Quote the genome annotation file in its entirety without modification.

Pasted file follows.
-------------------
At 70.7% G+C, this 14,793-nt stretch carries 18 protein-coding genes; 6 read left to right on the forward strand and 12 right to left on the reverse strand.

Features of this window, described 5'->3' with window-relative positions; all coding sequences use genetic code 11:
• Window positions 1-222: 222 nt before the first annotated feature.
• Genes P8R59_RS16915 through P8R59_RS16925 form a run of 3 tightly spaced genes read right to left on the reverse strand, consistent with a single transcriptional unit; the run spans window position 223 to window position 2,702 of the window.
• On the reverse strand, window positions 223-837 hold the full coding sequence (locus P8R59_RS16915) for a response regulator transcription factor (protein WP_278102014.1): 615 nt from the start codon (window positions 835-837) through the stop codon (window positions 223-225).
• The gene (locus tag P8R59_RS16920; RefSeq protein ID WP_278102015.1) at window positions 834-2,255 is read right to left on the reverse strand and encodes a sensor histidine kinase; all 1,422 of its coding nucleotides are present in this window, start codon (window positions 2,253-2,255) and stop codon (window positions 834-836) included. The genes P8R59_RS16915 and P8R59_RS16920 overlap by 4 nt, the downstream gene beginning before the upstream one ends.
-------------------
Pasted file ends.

At 70.7% G+C, this 14,793-nt stretch carries 18 protein-coding genes; 6 read left to right on the forward strand and 12 right to left on the reverse strand.

Features of this window, described 5'->3' with window-relative positions; all coding sequences use genetic code 11:
• Window positions 1-222: 222 nt before the first annotated feature.
• Genes P8R59_RS16915 through P8R59_RS16925 form a run of 3 tightly spaced genes read right to left on the reverse strand, consistent with a single transcriptional unit; the run spans window position 223 to window position 2,702 of the window.
• On the reverse strand, window positions 223-837 hold the full coding sequence (locus P8R59_RS16915) for a response regulator transcription factor (protein WP_278102014.1): 615 nt from the start codon (window positions 835-837) through the stop codon (window positions 223-225).
• The gene (locus tag P8R59_RS16920; RefSeq protein ID WP_278102015.1) at window positions 834-2,255 is read right to left on the reverse strand and encodes a sensor histidine kinase; all 1,422 of its coding nucleotides are present in this window, start codon (window positions 2,253-2,255) and stop codon (window positions 834-836) included. The genes P8R59_RS16915 and P8R59_RS16920 overlap by 4 nt, the downstream gene beginning before the upstream one ends.